Effects of water stress on photosynthesis, chlorophyll fluorescence and photoinhibition in wheat plants

Congming Lu, Jianhua Zhang*

*Corresponding author for this work

Research output: Contribution to journalJournal articlepeer-review

130 Citations (Scopus)


Effects of water stress on photosynthesis, PS II photochemistry and photoinhibition were investigated in wheat plants (Tritium aestivum L.). To separate water stress effects from photoinhibition, water stress was imposed at low irradiance (180 μmol m-2 s-1). When water stress developed gradually, net CO2 assimilation rate and leaf stomatal conductance decreased significantly. However, water stress had no effects on the PS II photochemistry in dark-adapted leaves. There were no significant changes in the maximal efficiency of PS II photochemistry and no apparent damages in PS II reaction centre, its oxidising and acceptor sides, or its antennae system. However, PS II photochemistry in light-adapted leaves was modified in water-stressed plants. This was shown by the decrease in the efficiency of excitation energy capture by open PS II reaction centres and the quantum yield of PS II electron transport and a significant increase in non-photochemical quenching. In addition, water stress increased the susceptibility to photoinhibition. The extent of photoinhibition became more pronounced as water stress increased. It was found that water-stressed plants exhibited a much greater accumulation of the Q(B)-non-reducing PS II reaction centres and a smaller increase in non-photochemical quenching during photoinhibition. Such changes might be responsible for the increased susceptibility to photoinhibition.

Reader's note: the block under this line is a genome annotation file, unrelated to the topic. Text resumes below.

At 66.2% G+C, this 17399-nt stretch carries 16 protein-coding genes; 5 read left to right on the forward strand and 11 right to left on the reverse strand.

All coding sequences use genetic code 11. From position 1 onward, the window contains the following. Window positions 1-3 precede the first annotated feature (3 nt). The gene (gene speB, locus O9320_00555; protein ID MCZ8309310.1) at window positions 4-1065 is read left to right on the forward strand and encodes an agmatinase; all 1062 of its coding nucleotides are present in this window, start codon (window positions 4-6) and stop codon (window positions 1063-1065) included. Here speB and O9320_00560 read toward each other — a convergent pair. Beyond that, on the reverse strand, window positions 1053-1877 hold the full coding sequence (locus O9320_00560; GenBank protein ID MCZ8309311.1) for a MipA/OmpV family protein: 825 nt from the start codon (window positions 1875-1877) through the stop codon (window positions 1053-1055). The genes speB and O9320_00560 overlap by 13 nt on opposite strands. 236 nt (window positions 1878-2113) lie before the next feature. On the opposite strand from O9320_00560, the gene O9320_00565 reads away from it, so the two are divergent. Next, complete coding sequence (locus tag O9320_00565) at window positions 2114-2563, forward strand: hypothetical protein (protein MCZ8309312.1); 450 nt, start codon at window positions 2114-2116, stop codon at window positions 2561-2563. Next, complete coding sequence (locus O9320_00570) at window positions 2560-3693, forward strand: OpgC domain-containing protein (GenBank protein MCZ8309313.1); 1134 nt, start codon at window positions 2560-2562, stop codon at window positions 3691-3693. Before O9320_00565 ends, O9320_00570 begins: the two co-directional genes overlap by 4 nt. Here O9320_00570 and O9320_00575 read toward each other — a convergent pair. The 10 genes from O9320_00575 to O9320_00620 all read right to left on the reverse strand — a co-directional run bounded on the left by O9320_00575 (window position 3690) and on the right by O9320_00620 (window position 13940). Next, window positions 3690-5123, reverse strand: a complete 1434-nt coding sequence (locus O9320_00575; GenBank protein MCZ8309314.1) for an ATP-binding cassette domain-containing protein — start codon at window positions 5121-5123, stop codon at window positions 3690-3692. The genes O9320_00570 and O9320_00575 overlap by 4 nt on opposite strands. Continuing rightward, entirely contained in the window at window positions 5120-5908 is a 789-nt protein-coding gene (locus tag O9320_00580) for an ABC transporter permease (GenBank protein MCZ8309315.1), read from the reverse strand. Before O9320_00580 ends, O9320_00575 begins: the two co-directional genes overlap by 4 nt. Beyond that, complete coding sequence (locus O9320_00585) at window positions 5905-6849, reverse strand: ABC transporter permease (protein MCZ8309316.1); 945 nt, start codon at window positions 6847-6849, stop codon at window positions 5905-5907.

Original languageEnglish
Pages (from-to)883-892
Number of pages10
JournalAustralian Journal of Plant Physiology
Issue number8
Publication statusPublished - Jan 1998

Scopus Subject Areas

  • Agricultural and Biological Sciences(all)

User-Defined Keywords

  • Chlorophyll fluorescence
  • Photoinhibition
  • Photosynthesis
  • PS II photochemistry
  • Water stress
  • Wheat (Tritium aestivum L.)


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